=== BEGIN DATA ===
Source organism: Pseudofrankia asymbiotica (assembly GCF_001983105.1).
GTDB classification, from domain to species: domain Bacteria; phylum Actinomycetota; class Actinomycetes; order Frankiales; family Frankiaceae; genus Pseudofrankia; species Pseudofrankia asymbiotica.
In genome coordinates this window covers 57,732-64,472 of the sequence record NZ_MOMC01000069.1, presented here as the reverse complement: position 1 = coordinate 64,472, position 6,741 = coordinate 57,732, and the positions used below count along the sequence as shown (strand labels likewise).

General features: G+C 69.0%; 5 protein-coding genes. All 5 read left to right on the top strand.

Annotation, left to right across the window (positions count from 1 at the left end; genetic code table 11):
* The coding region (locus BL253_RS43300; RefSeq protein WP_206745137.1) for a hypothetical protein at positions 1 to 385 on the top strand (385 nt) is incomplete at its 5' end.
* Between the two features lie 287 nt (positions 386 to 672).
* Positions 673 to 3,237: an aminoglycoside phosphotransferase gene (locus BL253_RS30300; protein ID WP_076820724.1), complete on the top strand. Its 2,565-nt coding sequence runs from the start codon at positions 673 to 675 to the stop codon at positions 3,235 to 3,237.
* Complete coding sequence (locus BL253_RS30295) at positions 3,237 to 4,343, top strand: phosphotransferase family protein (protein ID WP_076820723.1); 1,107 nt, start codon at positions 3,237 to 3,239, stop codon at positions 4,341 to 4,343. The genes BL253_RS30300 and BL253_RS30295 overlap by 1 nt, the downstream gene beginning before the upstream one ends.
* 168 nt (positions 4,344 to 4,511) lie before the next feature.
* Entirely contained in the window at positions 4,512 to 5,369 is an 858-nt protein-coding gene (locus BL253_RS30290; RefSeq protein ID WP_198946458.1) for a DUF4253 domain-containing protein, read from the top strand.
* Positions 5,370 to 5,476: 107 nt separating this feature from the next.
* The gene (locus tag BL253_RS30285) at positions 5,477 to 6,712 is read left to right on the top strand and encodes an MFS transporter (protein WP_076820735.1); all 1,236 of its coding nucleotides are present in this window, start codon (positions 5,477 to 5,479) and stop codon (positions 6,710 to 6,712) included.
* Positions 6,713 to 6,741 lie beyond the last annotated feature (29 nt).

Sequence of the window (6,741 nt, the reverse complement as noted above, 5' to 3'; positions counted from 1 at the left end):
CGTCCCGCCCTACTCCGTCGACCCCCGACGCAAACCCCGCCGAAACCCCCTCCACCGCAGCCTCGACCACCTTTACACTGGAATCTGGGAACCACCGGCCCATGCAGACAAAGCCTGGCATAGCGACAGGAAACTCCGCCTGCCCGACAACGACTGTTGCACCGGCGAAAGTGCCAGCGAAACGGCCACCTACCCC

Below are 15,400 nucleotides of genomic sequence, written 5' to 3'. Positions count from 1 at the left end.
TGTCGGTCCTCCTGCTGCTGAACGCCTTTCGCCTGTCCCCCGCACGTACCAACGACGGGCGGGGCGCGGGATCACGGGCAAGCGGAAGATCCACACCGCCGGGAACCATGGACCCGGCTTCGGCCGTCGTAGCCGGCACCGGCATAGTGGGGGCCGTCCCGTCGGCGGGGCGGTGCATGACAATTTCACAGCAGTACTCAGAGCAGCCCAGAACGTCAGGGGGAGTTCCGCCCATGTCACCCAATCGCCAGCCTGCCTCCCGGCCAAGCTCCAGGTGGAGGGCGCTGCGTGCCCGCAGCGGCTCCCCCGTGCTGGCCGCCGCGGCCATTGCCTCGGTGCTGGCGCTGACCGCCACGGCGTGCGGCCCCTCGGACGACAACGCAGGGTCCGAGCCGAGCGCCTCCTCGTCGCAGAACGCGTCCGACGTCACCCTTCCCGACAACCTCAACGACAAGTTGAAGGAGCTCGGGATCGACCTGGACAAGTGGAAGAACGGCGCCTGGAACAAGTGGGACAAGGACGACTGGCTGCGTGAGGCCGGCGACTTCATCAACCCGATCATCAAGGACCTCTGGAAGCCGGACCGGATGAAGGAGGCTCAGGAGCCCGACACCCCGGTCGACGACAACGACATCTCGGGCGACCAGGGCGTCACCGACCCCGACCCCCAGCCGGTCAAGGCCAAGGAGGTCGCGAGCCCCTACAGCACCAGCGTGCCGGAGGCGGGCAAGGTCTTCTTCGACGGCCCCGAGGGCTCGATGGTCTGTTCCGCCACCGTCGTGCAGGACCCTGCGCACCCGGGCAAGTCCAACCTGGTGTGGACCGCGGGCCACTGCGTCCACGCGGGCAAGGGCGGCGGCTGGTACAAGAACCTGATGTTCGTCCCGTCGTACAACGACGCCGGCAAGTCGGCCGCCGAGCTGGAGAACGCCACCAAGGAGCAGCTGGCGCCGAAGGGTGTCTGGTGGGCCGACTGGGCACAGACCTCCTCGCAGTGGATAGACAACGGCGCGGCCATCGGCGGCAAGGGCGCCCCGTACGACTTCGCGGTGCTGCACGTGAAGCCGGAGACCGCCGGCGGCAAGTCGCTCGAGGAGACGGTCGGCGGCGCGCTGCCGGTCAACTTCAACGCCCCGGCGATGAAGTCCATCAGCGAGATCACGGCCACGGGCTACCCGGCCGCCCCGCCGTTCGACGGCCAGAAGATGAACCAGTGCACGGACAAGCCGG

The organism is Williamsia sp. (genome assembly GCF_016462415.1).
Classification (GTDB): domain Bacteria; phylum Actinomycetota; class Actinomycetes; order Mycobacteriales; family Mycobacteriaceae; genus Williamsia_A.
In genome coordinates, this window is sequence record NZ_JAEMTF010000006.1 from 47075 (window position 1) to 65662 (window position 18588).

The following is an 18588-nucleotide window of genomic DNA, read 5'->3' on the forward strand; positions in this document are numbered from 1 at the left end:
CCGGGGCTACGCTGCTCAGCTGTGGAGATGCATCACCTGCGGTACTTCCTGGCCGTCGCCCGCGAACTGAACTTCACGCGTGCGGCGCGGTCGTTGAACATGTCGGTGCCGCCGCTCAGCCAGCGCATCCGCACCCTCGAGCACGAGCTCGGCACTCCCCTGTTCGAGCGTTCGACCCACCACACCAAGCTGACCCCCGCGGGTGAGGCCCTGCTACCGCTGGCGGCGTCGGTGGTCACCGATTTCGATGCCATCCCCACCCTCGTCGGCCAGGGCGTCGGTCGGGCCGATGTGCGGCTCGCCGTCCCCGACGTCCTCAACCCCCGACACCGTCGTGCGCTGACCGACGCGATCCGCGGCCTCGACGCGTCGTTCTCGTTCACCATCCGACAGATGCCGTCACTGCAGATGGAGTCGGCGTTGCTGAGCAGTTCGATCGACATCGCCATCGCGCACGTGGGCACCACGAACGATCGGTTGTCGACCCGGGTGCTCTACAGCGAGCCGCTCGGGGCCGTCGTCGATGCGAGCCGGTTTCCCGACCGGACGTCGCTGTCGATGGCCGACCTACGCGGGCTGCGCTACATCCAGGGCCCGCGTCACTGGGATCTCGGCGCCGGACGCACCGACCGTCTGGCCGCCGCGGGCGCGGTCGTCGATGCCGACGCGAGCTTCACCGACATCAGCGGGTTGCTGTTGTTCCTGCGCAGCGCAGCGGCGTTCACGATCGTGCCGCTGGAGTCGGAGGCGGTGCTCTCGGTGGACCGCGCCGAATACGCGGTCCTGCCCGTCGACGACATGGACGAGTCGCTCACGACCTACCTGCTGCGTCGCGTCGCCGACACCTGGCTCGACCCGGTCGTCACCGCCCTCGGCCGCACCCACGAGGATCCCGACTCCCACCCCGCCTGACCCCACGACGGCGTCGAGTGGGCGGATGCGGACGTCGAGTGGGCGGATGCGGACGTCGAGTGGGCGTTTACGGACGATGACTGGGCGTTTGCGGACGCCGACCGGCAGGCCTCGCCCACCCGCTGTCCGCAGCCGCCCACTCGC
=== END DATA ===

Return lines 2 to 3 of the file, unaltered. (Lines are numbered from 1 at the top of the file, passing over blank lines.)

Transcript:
GTDB classification, from domain to species: domain Bacteria; phylum Actinomycetota; class Actinomycetes; order Frankiales; family Frankiaceae; genus Pseudofrankia; species Pseudofrankia asymbiotica.
In genome coordinates this window covers 57,732-64,472 of the sequence record NZ_MOMC01000069.1, presented here as the reverse complement: position 1 = coordinate 64,472, position 6,741 = coordinate 57,732, and the positions used below count along the sequence as shown (strand labels likewise).